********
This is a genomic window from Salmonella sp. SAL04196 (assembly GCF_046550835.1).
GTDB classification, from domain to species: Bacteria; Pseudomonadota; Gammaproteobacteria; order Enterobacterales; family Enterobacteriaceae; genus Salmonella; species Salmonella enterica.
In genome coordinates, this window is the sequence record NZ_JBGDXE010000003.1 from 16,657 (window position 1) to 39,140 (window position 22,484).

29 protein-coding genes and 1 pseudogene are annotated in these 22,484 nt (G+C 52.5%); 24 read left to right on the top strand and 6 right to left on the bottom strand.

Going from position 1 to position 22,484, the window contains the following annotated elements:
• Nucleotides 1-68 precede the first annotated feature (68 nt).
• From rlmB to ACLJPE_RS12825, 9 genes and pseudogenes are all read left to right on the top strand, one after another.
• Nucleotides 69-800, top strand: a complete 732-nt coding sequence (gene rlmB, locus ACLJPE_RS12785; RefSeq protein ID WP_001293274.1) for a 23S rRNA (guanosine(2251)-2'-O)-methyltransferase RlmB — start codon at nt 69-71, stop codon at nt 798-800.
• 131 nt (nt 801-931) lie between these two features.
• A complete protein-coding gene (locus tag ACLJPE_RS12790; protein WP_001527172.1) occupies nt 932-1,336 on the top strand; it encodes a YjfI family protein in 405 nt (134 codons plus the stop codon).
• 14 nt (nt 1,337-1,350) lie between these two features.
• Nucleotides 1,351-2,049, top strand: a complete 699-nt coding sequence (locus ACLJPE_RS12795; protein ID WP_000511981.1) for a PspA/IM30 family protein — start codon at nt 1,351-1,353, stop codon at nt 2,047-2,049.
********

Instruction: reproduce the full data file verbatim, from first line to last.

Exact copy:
This is a genomic window from Salmonella sp. SAL04196 (assembly GCF_046550835.1).
GTDB classification, from domain to species: Bacteria; Pseudomonadota; Gammaproteobacteria; order Enterobacterales; family Enterobacteriaceae; genus Salmonella; species Salmonella enterica.
In genome coordinates, this window is the sequence record NZ_JBGDXE010000003.1 from 16,657 (window position 1) to 39,140 (window position 22,484).

29 protein-coding genes and 1 pseudogene are annotated in these 22,484 nt (G+C 52.5%); 24 read left to right on the top strand and 6 right to left on the bottom strand.

Going from position 1 to position 22,484, the window contains the following annotated elements:
• Nucleotides 1-68 precede the first annotated feature (68 nt).
• From rlmB to ACLJPE_RS12825, 9 genes and pseudogenes are all read left to right on the top strand, one after another.
• Nucleotides 69-800, top strand: a complete 732-nt coding sequence (gene rlmB, locus ACLJPE_RS12785; RefSeq protein ID WP_001293274.1) for a 23S rRNA (guanosine(2251)-2'-O)-methyltransferase RlmB — start codon at nt 69-71, stop codon at nt 798-800.
• 131 nt (nt 801-931) lie between these two features.
• A complete protein-coding gene (locus tag ACLJPE_RS12790; protein WP_001527172.1) occupies nt 932-1,336 on the top strand; it encodes a YjfI family protein in 405 nt (134 codons plus the stop codon).
• 14 nt (nt 1,337-1,350) lie between these two features.
• Nucleotides 1,351-2,049, top strand: a complete 699-nt coding sequence (locus ACLJPE_RS12795; protein ID WP_000511981.1) for a PspA/IM30 family protein — start codon at nt 1,351-1,353, stop codon at nt 2,047-2,049.